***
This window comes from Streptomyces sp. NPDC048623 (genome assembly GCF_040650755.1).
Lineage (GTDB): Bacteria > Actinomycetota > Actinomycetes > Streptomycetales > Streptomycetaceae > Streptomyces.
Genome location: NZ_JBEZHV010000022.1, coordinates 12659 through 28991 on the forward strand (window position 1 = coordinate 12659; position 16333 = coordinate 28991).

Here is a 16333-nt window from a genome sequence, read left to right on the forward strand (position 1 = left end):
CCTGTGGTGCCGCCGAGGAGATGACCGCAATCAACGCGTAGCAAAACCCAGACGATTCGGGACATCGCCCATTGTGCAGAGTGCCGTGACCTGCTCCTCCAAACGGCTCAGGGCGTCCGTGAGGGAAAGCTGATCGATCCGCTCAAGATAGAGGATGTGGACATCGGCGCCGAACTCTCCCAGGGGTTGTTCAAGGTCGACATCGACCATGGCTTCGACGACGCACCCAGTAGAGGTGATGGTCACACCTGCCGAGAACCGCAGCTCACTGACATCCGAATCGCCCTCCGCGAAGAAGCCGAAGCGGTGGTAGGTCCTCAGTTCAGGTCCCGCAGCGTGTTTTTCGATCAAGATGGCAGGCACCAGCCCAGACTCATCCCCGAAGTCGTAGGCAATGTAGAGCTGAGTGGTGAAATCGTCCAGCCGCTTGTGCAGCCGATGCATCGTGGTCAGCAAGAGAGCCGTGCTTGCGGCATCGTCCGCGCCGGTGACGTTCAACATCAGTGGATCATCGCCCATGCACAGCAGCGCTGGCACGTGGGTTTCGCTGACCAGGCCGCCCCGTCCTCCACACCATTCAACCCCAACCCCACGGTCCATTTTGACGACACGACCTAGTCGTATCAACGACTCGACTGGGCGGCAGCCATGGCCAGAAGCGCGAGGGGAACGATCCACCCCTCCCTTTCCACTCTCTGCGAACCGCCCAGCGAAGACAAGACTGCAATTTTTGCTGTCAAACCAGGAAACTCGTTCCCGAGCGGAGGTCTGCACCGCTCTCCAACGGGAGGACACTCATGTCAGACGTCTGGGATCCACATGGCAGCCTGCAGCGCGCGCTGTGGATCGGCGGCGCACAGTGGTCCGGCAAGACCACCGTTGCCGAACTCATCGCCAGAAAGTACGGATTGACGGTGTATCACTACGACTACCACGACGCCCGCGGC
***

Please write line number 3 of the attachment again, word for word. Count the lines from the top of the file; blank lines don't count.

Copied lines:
Genome location: NZ_JBEZHV010000022.1, coordinates 12659 through 28991 on the forward strand (window position 1 = coordinate 12659; position 16333 = coordinate 28991).